When I landed in Port Angeles, it was raining. I didn't see it as an omen - just unavoidable. I'd already said my goodbyes to the sun.
Charlie was waiting for me with the cruiser. This I was expecting, too. Charlie is Police Cheif Swan to the good people of Forks. My primary motivation behind buying a car, despite the scarcity of my funds, was that I refused to be driven around town in a car with red and blue lights on top. Nothing slows traffic down like a cop.
Charlie gave me an awkward, one-armed hug when I stumbled my way off the plane.
"It's good to see you, Bells," he said, smiling as he automatically caught and steadied me. "You haven't changed much. How's Renee?"
"Mom's fine. It's good to see your, too, Dad." I wasn't allowed to call him Charlie to his face.
I had only a few bags. Most of my Arizona clothes were too permeable for Washington. My mom and I had pooled our resources to supplement my winter wardrobe, but it was still scanty. It all fit easily into the trunck of the cruiser.
"I found a good car for you, really cheap," he announced when we were strapped in.
"What kind of car?" I was suspicious of the way he said "good car for you" as opposed to just "good car."
"Well, it's a truck actually, a Chevy."
"Where did you find it?"
"Do you remember Billy Black from La Push?" La Push is the tiny Indian reservation on the coast.
"He used to go fishing with us during the summer," Charlie prompted.
That would explain why I didn't remember him. I do a good job of blocking painful, unnecessary things from my memory.
"He's in a wheelchair now," Charlie continued when I didn't respond, "so he can't drive anymore, and he offered to sell me his truck cheap."
"What year is it?" I could see from his change of expression that this was the wuestion he was hoping I wouldn't ask.
"Well, Billy's done a lot of work on the engine - it's only a few years old, really."
I hope he didn't think so little of me as to believe I would give up that easily. "When did he buy it?"
"He bought it in 1984, I think."
"Did he buy it new?"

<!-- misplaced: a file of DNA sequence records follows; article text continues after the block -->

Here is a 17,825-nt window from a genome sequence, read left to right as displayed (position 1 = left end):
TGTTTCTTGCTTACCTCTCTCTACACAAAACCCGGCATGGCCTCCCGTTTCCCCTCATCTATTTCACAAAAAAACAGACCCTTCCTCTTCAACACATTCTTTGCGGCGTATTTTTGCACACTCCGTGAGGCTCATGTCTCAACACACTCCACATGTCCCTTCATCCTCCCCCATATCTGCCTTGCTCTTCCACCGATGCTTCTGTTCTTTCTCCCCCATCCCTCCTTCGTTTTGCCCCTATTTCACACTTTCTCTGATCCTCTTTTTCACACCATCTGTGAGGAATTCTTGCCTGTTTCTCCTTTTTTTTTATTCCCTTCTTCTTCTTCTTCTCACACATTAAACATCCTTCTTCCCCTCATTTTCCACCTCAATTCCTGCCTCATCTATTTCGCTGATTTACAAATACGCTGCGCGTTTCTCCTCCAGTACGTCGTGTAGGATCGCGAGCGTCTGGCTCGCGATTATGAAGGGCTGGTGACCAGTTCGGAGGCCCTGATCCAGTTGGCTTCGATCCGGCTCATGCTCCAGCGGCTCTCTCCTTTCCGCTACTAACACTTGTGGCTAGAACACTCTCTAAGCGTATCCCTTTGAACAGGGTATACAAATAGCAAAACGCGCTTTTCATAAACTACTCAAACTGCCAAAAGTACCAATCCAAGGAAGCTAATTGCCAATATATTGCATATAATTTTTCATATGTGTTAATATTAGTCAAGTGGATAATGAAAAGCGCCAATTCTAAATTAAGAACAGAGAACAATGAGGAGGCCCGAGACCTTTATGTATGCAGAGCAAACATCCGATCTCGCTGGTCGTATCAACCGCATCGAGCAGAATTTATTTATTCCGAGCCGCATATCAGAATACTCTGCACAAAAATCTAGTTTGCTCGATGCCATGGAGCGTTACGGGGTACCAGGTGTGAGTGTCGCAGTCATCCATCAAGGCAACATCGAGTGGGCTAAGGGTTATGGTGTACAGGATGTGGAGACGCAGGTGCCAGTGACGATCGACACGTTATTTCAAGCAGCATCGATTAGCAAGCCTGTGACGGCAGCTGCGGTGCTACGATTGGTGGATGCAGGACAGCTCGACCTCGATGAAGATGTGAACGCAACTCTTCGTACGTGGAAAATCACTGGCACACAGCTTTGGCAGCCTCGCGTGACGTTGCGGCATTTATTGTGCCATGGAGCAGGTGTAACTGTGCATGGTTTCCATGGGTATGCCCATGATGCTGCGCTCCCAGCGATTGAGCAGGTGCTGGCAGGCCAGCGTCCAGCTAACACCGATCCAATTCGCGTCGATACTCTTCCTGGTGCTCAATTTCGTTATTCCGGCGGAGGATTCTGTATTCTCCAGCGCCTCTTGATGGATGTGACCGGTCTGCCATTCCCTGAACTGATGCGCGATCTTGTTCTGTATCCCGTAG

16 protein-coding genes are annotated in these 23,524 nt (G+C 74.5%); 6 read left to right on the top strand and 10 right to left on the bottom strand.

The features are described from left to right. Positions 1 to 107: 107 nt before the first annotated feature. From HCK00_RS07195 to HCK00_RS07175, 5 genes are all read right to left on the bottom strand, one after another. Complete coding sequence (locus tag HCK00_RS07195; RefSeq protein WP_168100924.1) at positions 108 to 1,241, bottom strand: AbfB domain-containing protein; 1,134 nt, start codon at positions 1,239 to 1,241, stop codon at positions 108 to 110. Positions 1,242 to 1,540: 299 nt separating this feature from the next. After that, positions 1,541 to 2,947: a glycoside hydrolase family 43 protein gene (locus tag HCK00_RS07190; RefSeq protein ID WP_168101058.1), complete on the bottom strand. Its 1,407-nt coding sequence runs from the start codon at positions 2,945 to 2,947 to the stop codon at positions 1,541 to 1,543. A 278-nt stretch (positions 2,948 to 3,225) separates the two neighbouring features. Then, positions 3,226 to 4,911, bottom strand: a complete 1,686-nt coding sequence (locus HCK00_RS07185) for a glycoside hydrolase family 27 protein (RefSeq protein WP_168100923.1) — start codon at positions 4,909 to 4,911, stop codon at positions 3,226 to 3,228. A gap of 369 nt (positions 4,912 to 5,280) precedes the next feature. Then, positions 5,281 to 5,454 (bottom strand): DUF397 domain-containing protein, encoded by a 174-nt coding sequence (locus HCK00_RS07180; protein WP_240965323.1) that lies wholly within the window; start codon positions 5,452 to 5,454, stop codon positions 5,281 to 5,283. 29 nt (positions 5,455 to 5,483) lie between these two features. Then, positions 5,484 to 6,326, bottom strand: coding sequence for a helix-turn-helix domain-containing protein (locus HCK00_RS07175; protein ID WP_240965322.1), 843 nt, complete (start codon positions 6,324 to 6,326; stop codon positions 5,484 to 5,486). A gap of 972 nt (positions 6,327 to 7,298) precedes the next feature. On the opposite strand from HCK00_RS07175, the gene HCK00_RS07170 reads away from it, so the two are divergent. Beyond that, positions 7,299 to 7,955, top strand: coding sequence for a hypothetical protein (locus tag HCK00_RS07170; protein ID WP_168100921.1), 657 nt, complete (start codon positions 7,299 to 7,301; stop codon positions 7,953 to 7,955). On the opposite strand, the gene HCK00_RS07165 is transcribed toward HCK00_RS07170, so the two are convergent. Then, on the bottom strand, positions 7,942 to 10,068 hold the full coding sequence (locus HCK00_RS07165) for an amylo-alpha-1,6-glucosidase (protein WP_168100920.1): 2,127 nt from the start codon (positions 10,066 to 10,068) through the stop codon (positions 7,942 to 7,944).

"Well, no. I think it was new in the early sixties - or late fifties at the earliest," he admitted sheepishly.
"Ch - Dad, I don't really know anything about cars. I wouldn't be able to fix it if anything went wrong, and I couldn't afford a mechanic...."
"Really, Bella, the thing runs great They don't build them like that anymore."
The thing, I thought to myself... it had possibilities - as a nickname, at the very least.
"How cheap is cheap?" After all, that was the part I couldn't compromise on.
"Well, honey, I kind of already bought it for you. As a homecoming gift." Charlie peeked sideways at me with a hopeful expression.
"You didn't need to do that, Dad. I was going to buy myself a car."
"I don't mind. I want you to be happy here." He was looking ahead at the road when he said this. Charlie wasn't comfortable with expressing his emotions out loud. I inherited that from him. So I was looking straight ahead as I responded
"That's really nice, Dad. Thanks. I really appreciate it." No need to add that my being happy in Forks is an impossibility. He didn't need to suffer along with me. And I never looked a free truck in the mouth - or engine.
"Well, now, you're welcome." ne mumbled embarrassed by my thanks.
We exchanged a few more comments on the weather, which was wet, and that was pretty much it for conversation. We stared out the windows in silence.